Audit wants sweeping financial change
Audit wants sweeping financial change

Vast swathes of the Federal Government would be out-sourced, States given the power to raise their own income taxes and welfare slashed to ordinary families under a radical plan unveiled by the Abbott Government’s Commission of Audit.

In a 900-page report with more than 250 recommendations, the Commission argues that without difficult decisions now, future generations will face either greatly higher taxes or dramatically reduced services.

COMMENT - REPORT ENOUGH TO FRIGHTEN ANY GOVERNMENT PLANS UNPOPULAR: HOCKEY

Key Recommendations

Reduce rate at which age pension is increased | Include family home in age pension asset test | Allow States to impose their own income tax | Abolish Family Tax Benefit B | Cut threshold to abolish a new single Family Tax Benefit | Reduce the rate of increase in minimum wage | Force young unemployed to move after 12 months on Newstart | Reduce planned Federal funding for hospitals | Toughen access to carers’ allowance | Force university students to pay more of their tuition, and at a faster rate


Amongst its most dramatic recommendations, the Commission recommends a $15 co-payment for any medical visit, including the family home in the age pension test, a cut in the minimum wage and an effective $300 a fortnight reduction in the age pension.

Some families would be up to $8000 a year worse off under a string of changes linked to family tax benefits including the abolition of Family Tax Benefit B.

The age pension access age would increase and be linked to expected improvements in longevity. The Commission estimates the age pension access age would reach 70 by around 2053.

States would be given their own share of Federal income tax that would be necessary to fund the new responsibilities they would inherit from Canberra.

The running and funding of schools would go back to the States while they would also have more responsibility for the health service.

States would be encouraged to look at imposing their own co-payment on people who turn up to a hospital emergency ward with a “non-urgent” condition.

The Pharmaceutical Benefits Scheme would be revamped with the sick facing higher charges to get necessary drugs.

Road users would face higher charges to drive with the Commission canvassing surcharges for driving at particular times, such as during the morning and afternoon peak.

In a challenge to the Government, it says a plan to lift Defence spending to 2 per cent of GDP should be re-visited. It also backs lifting the age at which a person can access their superannuation by five years to 65.

Australians in trouble overseas would be charged to get help from an embassy.

A raft of public authorities would be sold including Australia Post, Defence Housing Australia, the Royal Mint and eventually the NBN.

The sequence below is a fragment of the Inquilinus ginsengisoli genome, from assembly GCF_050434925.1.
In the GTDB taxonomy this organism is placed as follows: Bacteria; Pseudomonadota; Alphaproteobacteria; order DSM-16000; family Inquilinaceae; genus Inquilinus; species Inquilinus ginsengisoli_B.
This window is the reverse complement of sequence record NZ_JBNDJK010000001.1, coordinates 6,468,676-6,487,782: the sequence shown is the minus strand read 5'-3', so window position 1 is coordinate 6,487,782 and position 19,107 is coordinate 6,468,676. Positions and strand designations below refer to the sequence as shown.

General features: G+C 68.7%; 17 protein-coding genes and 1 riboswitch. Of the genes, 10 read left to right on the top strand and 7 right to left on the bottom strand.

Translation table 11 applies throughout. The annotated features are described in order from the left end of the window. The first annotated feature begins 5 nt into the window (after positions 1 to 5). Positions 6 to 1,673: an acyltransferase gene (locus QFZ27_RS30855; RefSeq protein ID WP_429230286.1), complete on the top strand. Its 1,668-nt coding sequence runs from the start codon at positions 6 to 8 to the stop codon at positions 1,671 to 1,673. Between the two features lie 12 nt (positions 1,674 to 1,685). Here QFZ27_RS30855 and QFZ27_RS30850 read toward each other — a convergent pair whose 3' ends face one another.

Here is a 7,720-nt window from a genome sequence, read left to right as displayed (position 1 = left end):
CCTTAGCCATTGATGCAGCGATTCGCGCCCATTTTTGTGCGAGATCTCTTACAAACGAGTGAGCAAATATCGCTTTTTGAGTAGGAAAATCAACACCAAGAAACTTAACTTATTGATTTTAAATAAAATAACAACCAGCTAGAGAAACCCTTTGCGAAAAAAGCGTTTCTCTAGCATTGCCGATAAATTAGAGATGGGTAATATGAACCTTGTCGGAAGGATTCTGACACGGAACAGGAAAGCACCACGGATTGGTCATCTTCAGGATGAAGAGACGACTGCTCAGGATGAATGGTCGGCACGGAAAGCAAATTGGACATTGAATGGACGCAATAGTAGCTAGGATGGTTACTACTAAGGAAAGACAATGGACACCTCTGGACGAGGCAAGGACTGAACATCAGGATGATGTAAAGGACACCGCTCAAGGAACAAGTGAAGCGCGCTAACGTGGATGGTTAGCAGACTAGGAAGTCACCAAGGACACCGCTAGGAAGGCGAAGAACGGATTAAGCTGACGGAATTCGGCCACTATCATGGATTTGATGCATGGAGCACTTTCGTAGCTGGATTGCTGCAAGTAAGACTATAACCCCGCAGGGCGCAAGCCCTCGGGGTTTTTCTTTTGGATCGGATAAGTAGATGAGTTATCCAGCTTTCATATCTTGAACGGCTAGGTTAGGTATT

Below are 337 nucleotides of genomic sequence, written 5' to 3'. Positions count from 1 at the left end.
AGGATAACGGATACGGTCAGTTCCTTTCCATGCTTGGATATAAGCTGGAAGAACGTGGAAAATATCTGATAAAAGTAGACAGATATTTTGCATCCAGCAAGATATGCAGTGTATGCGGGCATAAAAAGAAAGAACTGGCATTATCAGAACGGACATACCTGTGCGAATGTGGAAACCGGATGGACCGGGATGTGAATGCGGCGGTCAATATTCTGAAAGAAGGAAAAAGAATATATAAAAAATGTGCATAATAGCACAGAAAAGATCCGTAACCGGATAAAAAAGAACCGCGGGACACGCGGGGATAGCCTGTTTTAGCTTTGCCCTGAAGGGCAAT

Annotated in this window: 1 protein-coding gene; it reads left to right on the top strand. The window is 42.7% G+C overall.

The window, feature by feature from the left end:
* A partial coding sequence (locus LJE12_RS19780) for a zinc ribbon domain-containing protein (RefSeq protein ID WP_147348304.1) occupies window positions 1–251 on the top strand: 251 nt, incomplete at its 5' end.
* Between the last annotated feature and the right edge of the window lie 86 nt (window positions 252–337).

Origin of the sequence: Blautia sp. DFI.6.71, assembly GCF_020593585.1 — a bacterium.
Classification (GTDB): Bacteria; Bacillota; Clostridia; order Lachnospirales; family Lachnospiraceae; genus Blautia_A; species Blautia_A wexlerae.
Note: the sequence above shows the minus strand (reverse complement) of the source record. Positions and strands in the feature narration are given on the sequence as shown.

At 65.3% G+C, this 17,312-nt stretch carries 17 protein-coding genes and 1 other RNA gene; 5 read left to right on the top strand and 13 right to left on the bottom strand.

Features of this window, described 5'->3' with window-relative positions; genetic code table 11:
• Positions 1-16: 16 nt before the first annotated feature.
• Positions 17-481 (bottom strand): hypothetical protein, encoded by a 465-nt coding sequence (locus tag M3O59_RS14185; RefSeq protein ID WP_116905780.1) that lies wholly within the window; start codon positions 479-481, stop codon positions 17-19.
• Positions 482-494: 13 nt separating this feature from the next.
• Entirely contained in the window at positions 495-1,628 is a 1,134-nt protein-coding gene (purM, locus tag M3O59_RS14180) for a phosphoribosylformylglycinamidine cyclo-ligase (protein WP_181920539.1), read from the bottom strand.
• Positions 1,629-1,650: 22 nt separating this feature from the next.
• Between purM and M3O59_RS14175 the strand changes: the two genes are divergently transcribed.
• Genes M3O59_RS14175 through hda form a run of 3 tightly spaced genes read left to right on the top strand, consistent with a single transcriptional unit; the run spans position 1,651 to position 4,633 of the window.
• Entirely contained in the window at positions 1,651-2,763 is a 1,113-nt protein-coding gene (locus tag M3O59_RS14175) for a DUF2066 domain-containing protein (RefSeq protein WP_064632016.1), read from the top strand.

Other entities would be abolished, including the Clean Energy Finance Corporation while others such as the Family Court, the National Competition Council and Cancer Australia would be merged with other departments.

Even the corporate watchdog, the Australian Securities and Investment Corporation, would be ditched completely or merged with another organisation.

Commission chairman Tony Shepherd said without cuts now, the Budget would be in deficit for 16 consecutive years.

He said the biggest spending programs had to be brought under control.

“The Commission recognises the unfairness of saddling today’s children with our debts,” he said.

“With an ageing population there will be fewer people of working age to look after the retired. They should not inherit our debt as well as the burden of looking after us.”

The Commission backs one of the Barnett Government’s constant complaints about the annual GST carve-up.

It supported moving to a per capita allocation of GST in a move that would give WA more than $3 billion a year extra in cash.

But Canberra would be left to stump up more money to mendicant States such as Tasmania and South Australia.

While there are no detailed figures on how much would be saved by the Commission’s proposals, it estimates total spending could be between $60 billion and $70 billion lower by 2023-24.

Ahead of the Commission’s report, Treasurer Joe Hockey said he wanted to adopt a “vast majority” of the recommendations.

Key Recommendations

Reduce rate at which age pension is increased | Include family home in age pension asset test | Allow States to impose their own income tax | Abolish Family Tax Benefit B | Cut threshold to abolish a new single Family Tax Benefit | Reduce the rate of increase in minimum wage | Force young unemployed to move after 12 months on Newstart | Reduce planned Federal funding for hospitals | Toughen access to carers’ allowance | Force university students to pay more of their tuition, and at a faster rate

The West Australian

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